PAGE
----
SystemVision Cloud provides a great design platform for sensor signal conditioning circuits, as well as for verifying those sensor systems in the context of their external applications. A key feature SystemVision that makes this possible is the ability to create a “just right” model of the sensor itself. This can be a detailed physics-based model that captures both the internal behavior and the interface characteristics of the sensor, to accurately represent its interaction with the signal conditioning circuit. Or it can be a “graphical model”, based on transfer functions or abstract math-blocks, to be used for stability analysis and closed loop performance assessment of the system in which the sensor is placed. The IEEE Standard VHDL-AMS hardware description language covers the broad range of modeling capability needed to represent the sensor, the analog and digital aspects of the signal conditioning circuit, as well as the complete mechatronic system.
LVDT Sensor Signal Conditioning Circuit Design
An LVDT, or Linear Variable Differential Transformer, is a translational position sensing component. It is essentially a transformer with position-dependent variable coupling between its primary and two secondary windings. These are passive components, so active signal conditioning is required to use them. This includes an oscillator to drive the primary winding, and a demodulator to convert the secondary windings’ output signals into a variable “DC” voltage level that is proportional to the mechanical displacement.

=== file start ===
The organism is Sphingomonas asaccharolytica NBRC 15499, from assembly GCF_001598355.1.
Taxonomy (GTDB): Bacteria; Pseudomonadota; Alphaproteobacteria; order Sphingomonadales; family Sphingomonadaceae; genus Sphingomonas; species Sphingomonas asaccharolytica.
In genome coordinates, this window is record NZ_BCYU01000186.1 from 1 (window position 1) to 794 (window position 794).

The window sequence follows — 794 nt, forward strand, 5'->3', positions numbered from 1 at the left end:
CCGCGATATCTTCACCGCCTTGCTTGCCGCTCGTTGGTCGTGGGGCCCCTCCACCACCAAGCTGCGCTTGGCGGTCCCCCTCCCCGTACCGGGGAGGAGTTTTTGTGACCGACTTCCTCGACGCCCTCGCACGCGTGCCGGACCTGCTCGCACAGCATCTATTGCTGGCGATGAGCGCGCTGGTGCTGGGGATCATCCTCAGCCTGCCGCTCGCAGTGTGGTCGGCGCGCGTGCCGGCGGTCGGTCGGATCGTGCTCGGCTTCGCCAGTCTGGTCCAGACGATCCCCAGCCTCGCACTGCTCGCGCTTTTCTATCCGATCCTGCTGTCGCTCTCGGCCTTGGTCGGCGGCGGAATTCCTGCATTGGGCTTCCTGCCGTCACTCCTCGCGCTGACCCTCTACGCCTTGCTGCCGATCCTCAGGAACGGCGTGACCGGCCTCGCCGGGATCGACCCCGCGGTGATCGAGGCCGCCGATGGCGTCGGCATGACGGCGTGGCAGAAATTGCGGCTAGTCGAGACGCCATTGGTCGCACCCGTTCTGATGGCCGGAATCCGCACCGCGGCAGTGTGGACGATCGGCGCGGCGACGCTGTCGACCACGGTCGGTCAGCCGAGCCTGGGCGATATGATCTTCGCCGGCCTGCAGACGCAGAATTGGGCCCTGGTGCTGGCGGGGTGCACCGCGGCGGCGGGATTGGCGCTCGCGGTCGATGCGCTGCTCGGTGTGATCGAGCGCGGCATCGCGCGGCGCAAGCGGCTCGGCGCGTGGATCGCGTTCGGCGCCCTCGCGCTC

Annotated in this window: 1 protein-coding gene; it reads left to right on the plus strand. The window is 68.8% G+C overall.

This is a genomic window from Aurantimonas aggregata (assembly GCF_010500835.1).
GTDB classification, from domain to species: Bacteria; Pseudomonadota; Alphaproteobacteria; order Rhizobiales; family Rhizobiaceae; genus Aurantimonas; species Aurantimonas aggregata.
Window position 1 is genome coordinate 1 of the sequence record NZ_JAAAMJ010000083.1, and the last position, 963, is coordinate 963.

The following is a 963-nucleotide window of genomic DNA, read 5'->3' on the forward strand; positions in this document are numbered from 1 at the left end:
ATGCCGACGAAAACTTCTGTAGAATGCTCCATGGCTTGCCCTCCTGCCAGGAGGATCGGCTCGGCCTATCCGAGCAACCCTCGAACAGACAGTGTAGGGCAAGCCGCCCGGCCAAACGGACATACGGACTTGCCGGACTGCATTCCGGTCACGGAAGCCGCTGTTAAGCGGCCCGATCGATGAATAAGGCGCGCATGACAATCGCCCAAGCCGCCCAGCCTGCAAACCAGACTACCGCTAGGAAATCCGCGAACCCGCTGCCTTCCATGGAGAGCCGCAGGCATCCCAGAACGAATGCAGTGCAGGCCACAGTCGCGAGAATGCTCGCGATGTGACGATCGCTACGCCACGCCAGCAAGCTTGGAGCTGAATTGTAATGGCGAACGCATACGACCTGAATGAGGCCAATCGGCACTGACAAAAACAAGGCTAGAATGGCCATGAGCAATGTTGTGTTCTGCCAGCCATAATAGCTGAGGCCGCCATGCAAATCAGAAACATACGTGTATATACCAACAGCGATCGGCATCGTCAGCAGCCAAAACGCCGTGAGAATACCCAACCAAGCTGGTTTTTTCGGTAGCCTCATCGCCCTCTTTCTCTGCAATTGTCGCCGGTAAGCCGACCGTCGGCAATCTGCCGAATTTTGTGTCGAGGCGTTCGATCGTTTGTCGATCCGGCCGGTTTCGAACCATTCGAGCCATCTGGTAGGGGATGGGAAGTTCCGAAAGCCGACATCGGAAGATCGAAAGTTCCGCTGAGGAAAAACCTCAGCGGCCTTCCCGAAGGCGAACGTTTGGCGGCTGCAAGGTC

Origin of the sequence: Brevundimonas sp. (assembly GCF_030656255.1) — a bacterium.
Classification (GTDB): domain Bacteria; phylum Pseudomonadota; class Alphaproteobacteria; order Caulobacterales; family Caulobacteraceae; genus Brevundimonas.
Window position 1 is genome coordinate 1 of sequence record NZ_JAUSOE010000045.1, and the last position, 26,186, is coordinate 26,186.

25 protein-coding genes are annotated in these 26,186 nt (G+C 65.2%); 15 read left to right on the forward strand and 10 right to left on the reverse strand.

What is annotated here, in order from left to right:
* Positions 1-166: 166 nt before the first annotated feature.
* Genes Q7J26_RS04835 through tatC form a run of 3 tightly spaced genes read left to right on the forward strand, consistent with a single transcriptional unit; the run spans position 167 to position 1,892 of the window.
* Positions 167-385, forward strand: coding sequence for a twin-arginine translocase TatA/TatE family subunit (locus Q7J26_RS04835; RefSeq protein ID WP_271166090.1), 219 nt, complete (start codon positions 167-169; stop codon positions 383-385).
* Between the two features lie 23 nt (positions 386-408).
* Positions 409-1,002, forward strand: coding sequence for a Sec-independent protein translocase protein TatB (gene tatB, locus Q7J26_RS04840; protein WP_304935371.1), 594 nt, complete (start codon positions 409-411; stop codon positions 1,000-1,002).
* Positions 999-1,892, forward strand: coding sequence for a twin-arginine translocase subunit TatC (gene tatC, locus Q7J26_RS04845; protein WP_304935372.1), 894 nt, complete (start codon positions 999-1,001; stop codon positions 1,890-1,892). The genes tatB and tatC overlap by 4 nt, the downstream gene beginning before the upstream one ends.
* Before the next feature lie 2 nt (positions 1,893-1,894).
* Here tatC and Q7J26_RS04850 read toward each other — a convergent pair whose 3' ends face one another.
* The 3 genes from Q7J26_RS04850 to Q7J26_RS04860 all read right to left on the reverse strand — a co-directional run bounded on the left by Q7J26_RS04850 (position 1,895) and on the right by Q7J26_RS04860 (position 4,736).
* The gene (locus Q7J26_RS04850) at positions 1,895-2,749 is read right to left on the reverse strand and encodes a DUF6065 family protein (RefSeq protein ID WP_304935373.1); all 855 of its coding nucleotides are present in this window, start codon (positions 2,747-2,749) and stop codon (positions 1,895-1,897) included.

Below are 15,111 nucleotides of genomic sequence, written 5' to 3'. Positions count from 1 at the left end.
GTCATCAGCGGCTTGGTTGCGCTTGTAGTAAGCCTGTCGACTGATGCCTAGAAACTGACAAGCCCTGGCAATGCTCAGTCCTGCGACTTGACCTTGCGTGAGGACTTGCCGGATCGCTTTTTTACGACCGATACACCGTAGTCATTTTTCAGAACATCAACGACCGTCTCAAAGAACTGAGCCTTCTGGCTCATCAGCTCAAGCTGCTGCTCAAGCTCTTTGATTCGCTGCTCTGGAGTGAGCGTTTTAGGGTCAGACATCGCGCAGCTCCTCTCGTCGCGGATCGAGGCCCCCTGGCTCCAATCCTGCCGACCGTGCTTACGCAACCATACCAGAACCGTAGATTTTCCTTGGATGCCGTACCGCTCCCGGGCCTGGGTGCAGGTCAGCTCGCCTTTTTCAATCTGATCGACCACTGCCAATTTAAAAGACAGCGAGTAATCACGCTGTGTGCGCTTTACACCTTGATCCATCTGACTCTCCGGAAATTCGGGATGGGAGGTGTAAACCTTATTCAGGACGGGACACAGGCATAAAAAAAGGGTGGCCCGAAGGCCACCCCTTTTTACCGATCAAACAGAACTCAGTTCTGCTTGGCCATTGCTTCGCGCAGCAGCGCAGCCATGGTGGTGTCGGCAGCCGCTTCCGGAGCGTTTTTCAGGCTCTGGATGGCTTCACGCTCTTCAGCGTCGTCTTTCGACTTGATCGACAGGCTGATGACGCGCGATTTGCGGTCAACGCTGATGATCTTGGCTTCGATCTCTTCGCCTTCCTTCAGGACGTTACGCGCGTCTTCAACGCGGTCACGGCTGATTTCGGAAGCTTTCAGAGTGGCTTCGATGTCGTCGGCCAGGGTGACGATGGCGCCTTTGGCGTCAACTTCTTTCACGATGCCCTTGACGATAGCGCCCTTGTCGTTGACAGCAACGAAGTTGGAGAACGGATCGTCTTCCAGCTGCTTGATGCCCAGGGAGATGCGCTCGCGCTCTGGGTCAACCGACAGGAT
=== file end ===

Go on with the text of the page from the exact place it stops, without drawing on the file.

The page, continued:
Macro Sensors™ PR-750 LVDT Series
The schematic below shows a complete LVDT sensor system. In the upper left, a force source, mass, damper and spring represent a simple dynamic mechanical load. The core of the LVDT (highlighted in light green) is attached to the connection point that represents the load position. The user can specify the LVDT windings’ electrical parameters (Rp, Lp and Rs), as well as its sensitivity and mechanical stroke length. Inside the model, these values are converted into the fundamental physical equations that define the electrical behavior of the device.
Position sensing system with LVDT and signal conditioning circuit
The design focus is the circuit that processes the secondary windings’ output signals, which includes two full-wave rectifiers, two low pass RC filters (highlighted in light blue), and a differential amplifier circuit. The simulation results show the sensor’s output response (orange waveform) resulting from a 70 mm step of the underdamped mechanical load (green waveform).
The unfiltered outputs of the rectifiers (magenta and blue waveforms) clearly illustrate the variable coupling that occurs between the constant amplitude primary input signal and the two secondary winding outputs as the core position changes over time. The low pass filters must be designed to remove the 2.5 kHz oscillator signal, but pass all significant frequency content of the actual mechanical position, such as vibration modes that need to be sensed.
You can view the “live” version of this LVDT design here. You can move waveform probes around and look at any signal in the system, or make a copy of this design and modify/add/delete components and run new simulations to see the effect of those changes. You can also view the open-source VHDL-AMS model of the LVDT, or any other component used in the design.
Temperature Sensor in a Thermostat Control System